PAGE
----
LOS ANGELES — A few months ago, the Fox broadcasting network made a big deal about no longer sending daily missives to reporters about overnight ratings, citing the increasing irrelevancy of live-plus-same-day viewing in an on-demand world. This was mostly a symbolic gesture: The people who write about ratings for a living generally don’t rely on networks for Nielsen data. And it could easily have been interpreted as sour grapes from a fourth-place network, if other network honchos (most notably CBS Corp.’s Leslie Moonves) weren’t also insisting upon the insignificance of overnights.
Fox Television Group Co-Chairman/CEO Gary Newman Friday doubled down on the idea, telling reporters at an industry event here that “it just felt hypocritical to focus on live-plus-same-day when no decisions were being made [based] on it.” Instead, Fox has been making most of its deals with advertisers based on commercial views through three or seven days.
“Scream Queens,” Fox’s comedy-horror anthology series (just go with it), is perhaps the best example of the potential benefits to thinking beyond live ratings. Categorizing the show’s live-plus-same-day performance as lackluster would be charitable, but Newman and Co-Chairman/CEO Dana Walden renewed it for a second season anyway, because the ratings that took into account viewing on other ad-supported platforms accounted for 44 percent of its total audience within seven days. Add in the fact that Fox owns the show and can therefore make buckets of money selling it in the international market and to streaming services (at least, in theory), and it goes from being a loss leader to an asset.
Performance on ad-supported platforms such as Fox Now (the official Fox app) and Hulu (which is partially owned by the parent Twenty-First Century Fox Inc.) is something the network has been pushing hard in its deals with advertisers. “Monetizing the non-Nielsen audience remains a challenge,” Newman said. “But advertisers are recognizing [ratings beyond live-same-day] have to be part of the conversation.”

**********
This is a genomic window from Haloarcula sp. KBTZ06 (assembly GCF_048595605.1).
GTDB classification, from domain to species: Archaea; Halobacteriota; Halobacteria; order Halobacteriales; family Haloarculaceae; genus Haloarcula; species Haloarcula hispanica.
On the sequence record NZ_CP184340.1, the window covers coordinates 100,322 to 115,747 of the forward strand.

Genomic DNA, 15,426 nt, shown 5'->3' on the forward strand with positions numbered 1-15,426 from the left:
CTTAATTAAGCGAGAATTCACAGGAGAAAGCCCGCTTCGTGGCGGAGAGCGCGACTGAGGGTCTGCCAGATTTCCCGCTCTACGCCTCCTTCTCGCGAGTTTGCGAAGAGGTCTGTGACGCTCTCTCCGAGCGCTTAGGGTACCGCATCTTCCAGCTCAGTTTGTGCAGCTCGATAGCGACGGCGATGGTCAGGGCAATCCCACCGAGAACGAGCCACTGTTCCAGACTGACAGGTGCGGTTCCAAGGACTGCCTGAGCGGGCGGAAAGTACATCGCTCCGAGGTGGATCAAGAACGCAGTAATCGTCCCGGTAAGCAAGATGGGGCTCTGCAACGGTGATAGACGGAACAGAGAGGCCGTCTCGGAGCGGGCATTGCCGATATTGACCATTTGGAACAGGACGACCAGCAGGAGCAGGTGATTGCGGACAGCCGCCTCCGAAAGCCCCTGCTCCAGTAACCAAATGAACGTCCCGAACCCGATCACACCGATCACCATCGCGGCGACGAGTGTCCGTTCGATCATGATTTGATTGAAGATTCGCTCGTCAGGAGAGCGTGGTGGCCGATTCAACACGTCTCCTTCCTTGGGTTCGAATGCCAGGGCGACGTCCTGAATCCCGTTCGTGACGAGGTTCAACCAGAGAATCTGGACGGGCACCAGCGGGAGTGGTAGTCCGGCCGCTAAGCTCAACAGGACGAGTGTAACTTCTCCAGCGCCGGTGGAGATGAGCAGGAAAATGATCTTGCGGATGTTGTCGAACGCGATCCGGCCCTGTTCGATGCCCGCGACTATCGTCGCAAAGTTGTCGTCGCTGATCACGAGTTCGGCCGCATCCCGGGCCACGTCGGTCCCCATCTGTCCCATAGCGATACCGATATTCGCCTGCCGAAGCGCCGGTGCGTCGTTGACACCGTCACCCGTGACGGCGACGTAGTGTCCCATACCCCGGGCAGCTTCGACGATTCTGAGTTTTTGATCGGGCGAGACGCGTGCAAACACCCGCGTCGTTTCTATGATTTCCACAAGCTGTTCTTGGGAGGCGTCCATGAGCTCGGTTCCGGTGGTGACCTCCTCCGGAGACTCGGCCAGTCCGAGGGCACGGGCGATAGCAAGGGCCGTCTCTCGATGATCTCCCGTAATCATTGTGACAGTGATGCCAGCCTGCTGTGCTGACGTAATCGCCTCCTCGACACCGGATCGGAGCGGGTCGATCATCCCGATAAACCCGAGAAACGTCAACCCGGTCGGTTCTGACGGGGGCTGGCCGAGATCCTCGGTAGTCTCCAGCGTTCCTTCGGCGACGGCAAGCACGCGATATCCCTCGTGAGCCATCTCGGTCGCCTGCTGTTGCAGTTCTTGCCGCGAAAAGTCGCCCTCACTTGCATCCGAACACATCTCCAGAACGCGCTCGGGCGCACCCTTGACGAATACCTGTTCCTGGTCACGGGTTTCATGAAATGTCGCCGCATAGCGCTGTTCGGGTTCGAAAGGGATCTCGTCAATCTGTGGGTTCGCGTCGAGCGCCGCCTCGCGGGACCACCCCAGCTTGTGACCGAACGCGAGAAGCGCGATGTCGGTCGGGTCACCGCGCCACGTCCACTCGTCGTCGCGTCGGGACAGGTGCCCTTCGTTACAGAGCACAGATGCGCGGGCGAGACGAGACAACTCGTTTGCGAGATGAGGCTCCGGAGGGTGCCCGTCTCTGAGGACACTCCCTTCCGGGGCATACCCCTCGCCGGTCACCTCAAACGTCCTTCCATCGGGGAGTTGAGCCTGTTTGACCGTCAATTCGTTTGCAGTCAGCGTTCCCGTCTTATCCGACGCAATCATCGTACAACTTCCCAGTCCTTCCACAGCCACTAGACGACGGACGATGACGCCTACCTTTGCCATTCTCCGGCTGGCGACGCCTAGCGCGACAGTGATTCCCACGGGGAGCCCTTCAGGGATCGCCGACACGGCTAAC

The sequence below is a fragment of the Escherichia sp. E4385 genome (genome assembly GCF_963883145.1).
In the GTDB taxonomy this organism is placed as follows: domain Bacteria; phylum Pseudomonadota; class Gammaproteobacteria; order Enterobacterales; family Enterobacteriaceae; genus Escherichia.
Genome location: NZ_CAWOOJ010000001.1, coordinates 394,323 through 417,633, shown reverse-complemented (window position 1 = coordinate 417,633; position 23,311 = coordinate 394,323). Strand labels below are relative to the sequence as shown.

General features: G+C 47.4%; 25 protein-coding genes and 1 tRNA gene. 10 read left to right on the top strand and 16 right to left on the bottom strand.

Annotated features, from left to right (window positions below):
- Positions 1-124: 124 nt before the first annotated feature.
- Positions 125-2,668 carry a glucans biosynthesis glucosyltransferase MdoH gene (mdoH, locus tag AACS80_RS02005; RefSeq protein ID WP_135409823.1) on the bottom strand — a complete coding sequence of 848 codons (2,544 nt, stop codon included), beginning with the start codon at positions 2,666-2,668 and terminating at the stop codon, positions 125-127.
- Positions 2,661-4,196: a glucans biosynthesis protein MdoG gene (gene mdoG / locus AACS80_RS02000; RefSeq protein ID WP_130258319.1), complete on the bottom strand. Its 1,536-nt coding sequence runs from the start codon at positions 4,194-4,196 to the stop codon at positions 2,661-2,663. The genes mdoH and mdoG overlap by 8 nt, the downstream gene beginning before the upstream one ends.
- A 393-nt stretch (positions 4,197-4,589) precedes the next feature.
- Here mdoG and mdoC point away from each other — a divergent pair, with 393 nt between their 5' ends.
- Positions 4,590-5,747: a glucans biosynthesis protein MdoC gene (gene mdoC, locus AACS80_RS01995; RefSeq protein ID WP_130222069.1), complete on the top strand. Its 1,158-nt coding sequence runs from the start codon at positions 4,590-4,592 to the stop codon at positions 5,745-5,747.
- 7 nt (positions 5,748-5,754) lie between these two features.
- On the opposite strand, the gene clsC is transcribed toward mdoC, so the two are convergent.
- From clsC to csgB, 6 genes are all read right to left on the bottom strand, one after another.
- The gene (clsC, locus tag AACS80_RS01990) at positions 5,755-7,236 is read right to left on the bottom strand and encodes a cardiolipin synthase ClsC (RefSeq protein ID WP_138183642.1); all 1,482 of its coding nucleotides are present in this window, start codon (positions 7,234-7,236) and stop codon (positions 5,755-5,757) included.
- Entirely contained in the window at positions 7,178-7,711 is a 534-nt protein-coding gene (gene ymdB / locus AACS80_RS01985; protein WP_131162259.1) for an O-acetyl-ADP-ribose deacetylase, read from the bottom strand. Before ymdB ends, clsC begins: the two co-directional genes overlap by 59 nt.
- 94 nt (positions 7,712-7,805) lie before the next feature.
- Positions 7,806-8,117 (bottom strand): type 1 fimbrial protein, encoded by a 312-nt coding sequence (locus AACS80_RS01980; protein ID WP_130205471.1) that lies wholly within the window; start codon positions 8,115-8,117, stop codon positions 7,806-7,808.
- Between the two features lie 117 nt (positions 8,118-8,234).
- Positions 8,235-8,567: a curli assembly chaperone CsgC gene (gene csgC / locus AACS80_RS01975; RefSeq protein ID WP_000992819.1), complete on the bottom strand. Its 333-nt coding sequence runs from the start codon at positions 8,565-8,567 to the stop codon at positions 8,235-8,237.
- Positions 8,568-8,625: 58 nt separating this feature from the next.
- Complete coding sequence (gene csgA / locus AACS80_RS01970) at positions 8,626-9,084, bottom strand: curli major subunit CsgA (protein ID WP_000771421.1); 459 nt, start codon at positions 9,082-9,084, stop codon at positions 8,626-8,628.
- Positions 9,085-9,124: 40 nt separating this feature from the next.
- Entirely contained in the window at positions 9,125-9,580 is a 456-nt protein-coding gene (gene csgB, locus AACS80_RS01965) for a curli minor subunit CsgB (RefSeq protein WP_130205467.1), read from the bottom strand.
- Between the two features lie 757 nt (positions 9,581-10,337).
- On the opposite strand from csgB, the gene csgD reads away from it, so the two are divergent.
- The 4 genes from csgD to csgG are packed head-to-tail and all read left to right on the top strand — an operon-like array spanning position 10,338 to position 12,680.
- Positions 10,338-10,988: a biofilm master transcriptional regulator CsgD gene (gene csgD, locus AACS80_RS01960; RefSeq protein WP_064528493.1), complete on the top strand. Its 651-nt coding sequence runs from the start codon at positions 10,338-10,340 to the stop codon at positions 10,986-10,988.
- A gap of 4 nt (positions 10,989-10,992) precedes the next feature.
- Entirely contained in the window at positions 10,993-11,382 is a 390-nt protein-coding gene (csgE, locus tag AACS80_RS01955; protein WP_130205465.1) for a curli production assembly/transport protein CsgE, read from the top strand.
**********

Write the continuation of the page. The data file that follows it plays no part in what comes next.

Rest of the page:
To help ease the pain of those conversations, Fox, like other programmers, is beginning to lean in to co-branding — essentially, product integration on steroids. Its hit hip-hop soap “Empire,” which was formally renewed for a third season Friday morning, recently completed a three-episode arc revolving around one of the characters writing a song for Pepsi. At the same time, Newman acknowledged, “You don’t want to overcommercialize the content.”
But just because networks like Fox are moving the goal posts doesn’t mean the goal posts don’t exist anymore.
Contrast the treatment of “Scream Queens” with the swift demise of “Minority Report,” which followed one of the precogs from the hit 2002 Tom Cruise film. Walden took care to point out “Minority Report” stayed on the schedule throughout the fall — “It was a show that resonated with millions of people” — but didn’t make it past 10 episodes.
“It was a show that ultimately was going to require time and patience and effort to grow it, and we just thought, in this marketplace, there probably wouldn’t be that opportunity,” Walden said mere moments after she and Newman had counseled exactly that kind of patience. “Minority Report” didn’t see anything like the delayed viewing lift of “Scream Queens,” but the key difference is that “Minority Report” was a joint venture with Warner Bros. TV, and it cost several more piles of money than Fox felt it could make back. And the bar is just higher for dramas than it is for comedies, even hourlong ones.
Thus Fox’s familiar-seeming drama development slate: It just ordered pilots for a Kiefer Sutherland-less “24” spinoff and a “Prison Break” event series that would bring back stars Michael Wentworth and Dominic Purcell (both currently starring in the CW’s latest comic-book drama “Legends of Tomorrow”). And although its six-episode revival of “The X-Files” hasn’t premiered yet, Newman and Walden expressed an interest in bringing the show back for yet more episodes should they be able to work out a schedule with stars Gillian Anderson and David Duchovny, as well as creator Chris Carter. Both “24” and “Prison Break” were cornerstones of the Fox schedule in the 2000s before petering out.
“We’re still in rebuilding mode,” Newman said. What better way to rebuild than to reboot?